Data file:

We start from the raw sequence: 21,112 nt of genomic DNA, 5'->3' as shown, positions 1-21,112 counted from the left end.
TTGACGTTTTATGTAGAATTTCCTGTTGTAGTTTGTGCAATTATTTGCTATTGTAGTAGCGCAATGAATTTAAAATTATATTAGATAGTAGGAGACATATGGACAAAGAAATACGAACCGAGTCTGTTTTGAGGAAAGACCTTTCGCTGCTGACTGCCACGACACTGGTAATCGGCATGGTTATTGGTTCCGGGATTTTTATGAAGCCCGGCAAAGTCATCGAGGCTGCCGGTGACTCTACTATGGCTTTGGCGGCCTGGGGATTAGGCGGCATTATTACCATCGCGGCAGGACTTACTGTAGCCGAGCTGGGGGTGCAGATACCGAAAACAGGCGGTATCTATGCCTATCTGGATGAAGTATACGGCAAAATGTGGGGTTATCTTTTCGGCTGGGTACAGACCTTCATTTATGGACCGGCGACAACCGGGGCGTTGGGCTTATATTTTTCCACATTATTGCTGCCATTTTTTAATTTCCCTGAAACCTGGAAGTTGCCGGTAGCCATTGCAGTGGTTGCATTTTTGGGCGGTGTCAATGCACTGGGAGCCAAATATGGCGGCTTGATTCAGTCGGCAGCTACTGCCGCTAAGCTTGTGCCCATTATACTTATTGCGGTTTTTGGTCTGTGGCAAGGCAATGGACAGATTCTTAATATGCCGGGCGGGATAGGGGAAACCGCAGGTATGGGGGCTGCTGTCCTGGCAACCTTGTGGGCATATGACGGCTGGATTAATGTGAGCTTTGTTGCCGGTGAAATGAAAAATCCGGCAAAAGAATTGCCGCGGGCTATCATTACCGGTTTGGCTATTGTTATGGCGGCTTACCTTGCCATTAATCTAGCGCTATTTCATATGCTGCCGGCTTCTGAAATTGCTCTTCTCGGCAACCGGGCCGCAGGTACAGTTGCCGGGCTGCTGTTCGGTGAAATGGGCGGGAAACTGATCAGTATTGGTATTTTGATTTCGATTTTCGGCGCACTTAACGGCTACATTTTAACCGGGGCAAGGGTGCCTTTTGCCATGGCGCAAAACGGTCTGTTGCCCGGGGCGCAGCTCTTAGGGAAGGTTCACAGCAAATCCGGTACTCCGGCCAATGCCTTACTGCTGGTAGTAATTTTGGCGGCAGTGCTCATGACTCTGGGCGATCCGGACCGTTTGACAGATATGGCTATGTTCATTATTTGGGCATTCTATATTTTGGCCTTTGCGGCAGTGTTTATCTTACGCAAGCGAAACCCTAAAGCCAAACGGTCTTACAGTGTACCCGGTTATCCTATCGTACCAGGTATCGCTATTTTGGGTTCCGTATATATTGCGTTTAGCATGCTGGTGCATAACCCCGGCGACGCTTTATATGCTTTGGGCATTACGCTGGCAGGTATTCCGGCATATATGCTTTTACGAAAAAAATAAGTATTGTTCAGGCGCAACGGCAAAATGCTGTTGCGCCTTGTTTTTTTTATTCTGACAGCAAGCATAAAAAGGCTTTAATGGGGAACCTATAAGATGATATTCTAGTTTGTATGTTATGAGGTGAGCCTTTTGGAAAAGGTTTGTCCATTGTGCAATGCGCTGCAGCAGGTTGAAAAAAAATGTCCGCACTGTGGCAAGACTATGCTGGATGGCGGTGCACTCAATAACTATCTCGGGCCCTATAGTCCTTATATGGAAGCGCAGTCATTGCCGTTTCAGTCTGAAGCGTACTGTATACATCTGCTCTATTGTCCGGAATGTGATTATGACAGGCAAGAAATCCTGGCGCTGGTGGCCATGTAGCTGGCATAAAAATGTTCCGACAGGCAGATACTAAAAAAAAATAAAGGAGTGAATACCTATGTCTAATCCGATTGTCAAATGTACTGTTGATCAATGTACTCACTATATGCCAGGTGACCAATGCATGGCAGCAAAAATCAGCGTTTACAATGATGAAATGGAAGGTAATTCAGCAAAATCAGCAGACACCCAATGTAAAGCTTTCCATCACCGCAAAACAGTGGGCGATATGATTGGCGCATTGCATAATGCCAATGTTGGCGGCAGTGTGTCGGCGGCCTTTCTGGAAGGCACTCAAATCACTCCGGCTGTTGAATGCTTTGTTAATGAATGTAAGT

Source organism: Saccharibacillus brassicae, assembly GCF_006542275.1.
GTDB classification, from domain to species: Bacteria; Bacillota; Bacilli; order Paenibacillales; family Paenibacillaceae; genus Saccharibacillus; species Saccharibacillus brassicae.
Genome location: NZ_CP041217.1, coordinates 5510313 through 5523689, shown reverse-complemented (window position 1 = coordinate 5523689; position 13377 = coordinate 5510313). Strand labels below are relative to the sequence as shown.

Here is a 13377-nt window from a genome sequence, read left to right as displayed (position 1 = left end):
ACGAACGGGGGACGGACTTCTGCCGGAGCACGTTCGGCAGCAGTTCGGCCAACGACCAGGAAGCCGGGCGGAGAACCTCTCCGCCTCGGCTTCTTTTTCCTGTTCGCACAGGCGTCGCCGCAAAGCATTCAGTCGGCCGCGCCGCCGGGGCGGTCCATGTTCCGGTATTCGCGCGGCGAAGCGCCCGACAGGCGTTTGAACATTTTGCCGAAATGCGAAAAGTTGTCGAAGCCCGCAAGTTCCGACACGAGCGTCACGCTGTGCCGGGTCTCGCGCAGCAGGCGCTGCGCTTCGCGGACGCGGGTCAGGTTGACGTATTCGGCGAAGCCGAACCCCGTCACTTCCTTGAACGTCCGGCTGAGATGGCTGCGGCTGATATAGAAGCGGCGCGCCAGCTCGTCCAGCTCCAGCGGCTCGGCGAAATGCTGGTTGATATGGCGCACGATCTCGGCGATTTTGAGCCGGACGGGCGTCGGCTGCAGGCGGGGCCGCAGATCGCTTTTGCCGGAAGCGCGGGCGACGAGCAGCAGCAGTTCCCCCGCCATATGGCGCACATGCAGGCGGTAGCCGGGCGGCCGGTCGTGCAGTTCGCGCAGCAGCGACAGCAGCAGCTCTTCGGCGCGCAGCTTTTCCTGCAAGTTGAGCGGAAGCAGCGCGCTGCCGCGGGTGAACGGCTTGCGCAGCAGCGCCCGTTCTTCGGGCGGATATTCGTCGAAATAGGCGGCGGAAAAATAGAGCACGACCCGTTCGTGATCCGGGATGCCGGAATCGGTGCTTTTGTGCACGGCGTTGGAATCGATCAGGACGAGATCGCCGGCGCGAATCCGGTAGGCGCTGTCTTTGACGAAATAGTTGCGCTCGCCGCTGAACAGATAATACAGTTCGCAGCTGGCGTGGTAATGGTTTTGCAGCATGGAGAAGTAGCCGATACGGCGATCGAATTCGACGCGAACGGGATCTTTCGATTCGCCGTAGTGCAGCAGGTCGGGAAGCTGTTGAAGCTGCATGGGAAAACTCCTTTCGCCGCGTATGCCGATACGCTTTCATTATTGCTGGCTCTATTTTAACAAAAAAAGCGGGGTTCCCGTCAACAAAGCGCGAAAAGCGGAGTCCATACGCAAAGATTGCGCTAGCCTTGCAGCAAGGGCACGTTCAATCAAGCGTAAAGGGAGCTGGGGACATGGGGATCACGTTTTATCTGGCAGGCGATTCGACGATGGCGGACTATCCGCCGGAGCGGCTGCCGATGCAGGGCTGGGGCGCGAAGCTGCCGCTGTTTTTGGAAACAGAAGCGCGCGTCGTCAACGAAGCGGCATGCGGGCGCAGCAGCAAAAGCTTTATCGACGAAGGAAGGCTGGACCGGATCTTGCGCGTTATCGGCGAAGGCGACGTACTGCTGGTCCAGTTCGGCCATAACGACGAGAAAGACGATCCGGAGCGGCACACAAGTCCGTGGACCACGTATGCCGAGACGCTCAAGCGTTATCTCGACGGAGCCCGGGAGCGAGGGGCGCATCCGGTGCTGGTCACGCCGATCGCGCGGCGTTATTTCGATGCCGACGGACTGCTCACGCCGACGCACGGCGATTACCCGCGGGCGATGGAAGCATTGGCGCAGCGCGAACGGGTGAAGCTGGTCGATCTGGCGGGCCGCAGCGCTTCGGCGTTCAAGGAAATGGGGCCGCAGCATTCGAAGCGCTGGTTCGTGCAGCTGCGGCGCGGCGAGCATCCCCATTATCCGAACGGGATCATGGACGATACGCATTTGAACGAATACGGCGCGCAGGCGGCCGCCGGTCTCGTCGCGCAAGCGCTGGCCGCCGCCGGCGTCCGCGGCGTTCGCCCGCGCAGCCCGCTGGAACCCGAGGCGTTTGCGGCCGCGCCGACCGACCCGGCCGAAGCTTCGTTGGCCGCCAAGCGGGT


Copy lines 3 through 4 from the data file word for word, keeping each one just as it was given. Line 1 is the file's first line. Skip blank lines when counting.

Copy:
Source organism: Saccharibacillus brassicae, assembly GCF_006542275.1.
GTDB classification, from domain to species: Bacteria; Bacillota; Bacilli; order Paenibacillales; family Paenibacillaceae; genus Saccharibacillus; species Saccharibacillus brassicae.